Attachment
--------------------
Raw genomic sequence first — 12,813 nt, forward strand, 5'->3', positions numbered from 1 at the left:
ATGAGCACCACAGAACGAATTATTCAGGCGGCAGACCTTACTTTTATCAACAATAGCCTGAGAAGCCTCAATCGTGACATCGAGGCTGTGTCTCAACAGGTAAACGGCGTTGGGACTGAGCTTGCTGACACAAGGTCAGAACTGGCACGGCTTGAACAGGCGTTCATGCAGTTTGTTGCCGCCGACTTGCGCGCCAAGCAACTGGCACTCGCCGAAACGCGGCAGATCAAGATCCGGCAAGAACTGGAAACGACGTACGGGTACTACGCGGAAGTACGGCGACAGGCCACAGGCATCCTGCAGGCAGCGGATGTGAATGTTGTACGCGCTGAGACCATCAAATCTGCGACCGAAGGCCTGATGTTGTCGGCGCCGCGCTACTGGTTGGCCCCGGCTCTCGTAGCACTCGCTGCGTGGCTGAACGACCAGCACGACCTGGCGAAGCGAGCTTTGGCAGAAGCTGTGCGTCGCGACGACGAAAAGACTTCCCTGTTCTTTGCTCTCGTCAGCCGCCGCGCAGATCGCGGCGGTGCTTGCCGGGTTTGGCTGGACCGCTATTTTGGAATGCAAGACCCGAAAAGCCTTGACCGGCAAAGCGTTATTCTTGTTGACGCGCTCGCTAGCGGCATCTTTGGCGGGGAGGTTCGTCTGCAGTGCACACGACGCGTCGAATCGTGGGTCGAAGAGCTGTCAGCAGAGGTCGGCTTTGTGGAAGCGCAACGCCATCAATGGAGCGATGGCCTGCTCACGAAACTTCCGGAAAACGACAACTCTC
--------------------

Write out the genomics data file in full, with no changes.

Raw genomic sequence first — 12,813 nt, forward strand, 5'->3', positions numbered from 1 at the left:
ATGAGCACCACAGAACGAATTATTCAGGCGGCAGACCTTACTTTTATCAACAATAGCCTGAGAAGCCTCAATCGTGACATCGAGGCTGTGTCTCAACAGGTAAACGGCGTTGGGACTGAGCTTGCTGACACAAGGTCAGAACTGGCACGGCTTGAACAGGCGTTCATGCAGTTTGTTGCCGCCGACTTGCGCGCCAAGCAACTGGCACTCGCCGAAACGCGGCAGATCAAGATCCGGCAAGAACTGGAAACGACGTACGGGTACTACGCGGAAGTACGGCGACAGGCCACAGGCATCCTGCAGGCAGCGGATGTGAATGTTGTACGCGCTGAGACCATCAAATCTGCGACCGAAGGCCTGATGTTGTCGGCGCCGCGCTACTGGTTGGCCCCGGCTCTCGTAGCACTCGCTGCGTGGCTGAACGACCAGCACGACCTGGCGAAGCGAGCTTTGGCAGAAGCTGTGCGTCGCGACGACGAAAAGACTTCCCTGTTCTTTGCTCTCGTCAGCCGCCGCGCAGATCGCGGCGGTGCTTGCCGGGTTTGGCTGGACCGCTATTTTGGAATGCAAGACCCGAAAAGCCTTGACCGGCAAAGCGTTATTCTTGTTGACGCGCTCGCTAGCGGCATCTTTGGCGGGGAGGTTCGTCTGCAGTGCACACGACGCGTCGAATCGTGGGTCGAAGAGCTGTCAGCAGAGGTCGGCTTTGTGGAAGCGCAACGCCATCAATGGAGCGATGGCCTGCTCACGAAACTTCCGGAAAACGACAACTCTC